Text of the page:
Human Rights Violations In The Niger Delta

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Human rights violations and violent conflicts in the Niger Delta of Nigeria have elicited interests from scholars and international agencies. Although these studies provide significant insights into the conflicts in the Niger Delta, the issue of transitional justice has not been adequately considered. Consequently, this article examines human rights violations and transitional justice mechanisms in the Niger Delta. The article begins with the conceptualization of human rights violation and transitional justice. It then makes an overview of the Niger Delta and the human rights situation in the area. Additionally, the article discusses transitional justice mechanisms and concomitant challenges in the Niger Delta. The key conclusion is that sustainable…show more content…
In spite of the inauguration of a panel (Oputa Panel) to investigate cases of human rights violation in Nigeria by the newly elected civilian government in 1999, the problem persisted. Between 1999 and 2007 several cases of gross human rights violation were recorded. As an antithesis to the inauguration of the Oputa Panel president Obasanjo on November 20, 1999 took a decision which became one of the worst cases of human rights violation in Nigeria. The government in an attempt to track down some youths who were earlier in November 1999 suspected to have abducted and murdered twelve policemen, declared a state of emergency on Odi community. This was done before the expiration of a 14- day ultimatum given by the federal government. On November 20, thousands of combined military personnel attacked the community using sophisticated weapons such as grenade launchers7. The military invasion of Odi community resulted in the death of many people including animals and aquatic creatures. Properties were plundered and virtually all the infrastructure in the community were either destroyed or set on fire. Many citizens of Odi who were fortunate to be alive were taken to military barracks in Elele in Port Harcourt and Warri as prisoners of war8. Odi community was ruins by the time the soldiers were eventually evacuated and replaced with men of the…show more content…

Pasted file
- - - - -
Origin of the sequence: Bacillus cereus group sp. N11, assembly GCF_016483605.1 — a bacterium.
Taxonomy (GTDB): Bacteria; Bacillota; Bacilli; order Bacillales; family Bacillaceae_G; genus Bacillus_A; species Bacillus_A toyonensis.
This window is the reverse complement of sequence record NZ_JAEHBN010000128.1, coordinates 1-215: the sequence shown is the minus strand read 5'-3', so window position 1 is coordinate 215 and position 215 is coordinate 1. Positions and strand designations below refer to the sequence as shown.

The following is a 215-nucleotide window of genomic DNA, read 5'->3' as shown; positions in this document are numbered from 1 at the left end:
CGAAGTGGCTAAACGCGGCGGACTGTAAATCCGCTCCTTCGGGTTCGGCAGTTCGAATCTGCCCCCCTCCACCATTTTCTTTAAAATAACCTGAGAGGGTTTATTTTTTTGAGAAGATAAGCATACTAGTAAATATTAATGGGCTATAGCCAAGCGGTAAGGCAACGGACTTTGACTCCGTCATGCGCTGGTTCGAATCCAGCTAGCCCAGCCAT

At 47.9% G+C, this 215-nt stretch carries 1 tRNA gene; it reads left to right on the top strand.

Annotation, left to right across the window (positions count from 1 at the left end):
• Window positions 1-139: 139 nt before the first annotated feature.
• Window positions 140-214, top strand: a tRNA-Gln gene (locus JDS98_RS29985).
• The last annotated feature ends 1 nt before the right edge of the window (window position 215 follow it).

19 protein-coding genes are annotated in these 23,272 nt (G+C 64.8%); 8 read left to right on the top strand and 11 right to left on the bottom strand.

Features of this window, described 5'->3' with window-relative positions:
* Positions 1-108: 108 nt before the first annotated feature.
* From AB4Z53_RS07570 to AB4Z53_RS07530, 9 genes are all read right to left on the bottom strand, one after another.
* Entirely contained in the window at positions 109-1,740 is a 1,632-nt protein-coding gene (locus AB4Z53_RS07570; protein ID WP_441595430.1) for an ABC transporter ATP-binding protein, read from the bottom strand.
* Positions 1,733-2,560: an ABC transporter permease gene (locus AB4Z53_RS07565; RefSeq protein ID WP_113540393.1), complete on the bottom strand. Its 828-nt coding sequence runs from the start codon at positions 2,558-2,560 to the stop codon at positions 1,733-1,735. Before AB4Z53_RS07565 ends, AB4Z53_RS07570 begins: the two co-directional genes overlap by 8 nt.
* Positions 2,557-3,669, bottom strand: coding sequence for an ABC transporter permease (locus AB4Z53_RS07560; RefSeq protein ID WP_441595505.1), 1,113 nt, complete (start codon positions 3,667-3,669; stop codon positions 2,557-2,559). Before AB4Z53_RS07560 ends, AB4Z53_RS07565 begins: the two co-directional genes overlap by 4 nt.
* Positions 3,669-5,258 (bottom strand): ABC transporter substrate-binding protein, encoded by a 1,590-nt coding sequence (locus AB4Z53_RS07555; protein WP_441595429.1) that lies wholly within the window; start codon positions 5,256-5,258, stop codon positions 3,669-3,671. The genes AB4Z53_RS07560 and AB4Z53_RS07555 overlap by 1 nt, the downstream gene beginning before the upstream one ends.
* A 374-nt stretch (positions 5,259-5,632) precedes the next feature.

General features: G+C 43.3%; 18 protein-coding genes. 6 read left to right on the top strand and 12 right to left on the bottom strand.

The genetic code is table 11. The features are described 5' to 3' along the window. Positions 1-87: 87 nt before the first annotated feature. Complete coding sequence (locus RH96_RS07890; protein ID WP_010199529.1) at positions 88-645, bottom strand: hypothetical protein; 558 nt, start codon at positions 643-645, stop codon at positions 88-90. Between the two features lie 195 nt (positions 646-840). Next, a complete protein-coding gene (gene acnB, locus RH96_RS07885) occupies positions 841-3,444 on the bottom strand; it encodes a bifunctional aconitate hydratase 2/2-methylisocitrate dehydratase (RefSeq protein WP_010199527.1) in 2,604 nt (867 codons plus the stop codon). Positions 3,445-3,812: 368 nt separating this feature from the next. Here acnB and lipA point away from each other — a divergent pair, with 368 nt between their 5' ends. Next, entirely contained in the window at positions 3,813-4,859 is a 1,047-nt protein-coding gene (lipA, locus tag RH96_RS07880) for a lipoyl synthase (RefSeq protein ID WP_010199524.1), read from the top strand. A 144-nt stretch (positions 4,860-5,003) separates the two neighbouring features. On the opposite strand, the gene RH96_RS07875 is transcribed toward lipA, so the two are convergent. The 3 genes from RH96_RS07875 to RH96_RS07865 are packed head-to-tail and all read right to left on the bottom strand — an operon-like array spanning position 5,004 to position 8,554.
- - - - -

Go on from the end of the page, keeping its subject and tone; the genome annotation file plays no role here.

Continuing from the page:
For example after the Human Rights Investigation Tribunal of 1999 submitted completed its investigations the government annulled the report of the Commission stating that it was unconstitutional for the federal government to set up such a tribunal. The federal government cited a Supreme Court decision as a foundation for its decision. This decision withdrew the investigative powers of the Commission and ruled that in the 1999 Constitution the power to establish 'tribunals of inquiry' belonged to the states, not the federal authority45. Consequently the government refused to publish the report and none of the recommendations of the Panel were put into effect. The question that arises is: why should the federal government set up a human rights investigation tribunal when it does not have the jurisdiction? The answer could be related to the problem of adherence to the rule of law in Nigeria. Another reason might be insincerity on the part of the federal government. This is because shortly after setting up the panel, the then President of Nigeria, Chief Olusegun Obasanjo engaged in one of the worst cases of human rights violation in Nigeria when he gave instruction to the armed forces to destroy Odi and Odioma communities in Bayelsa

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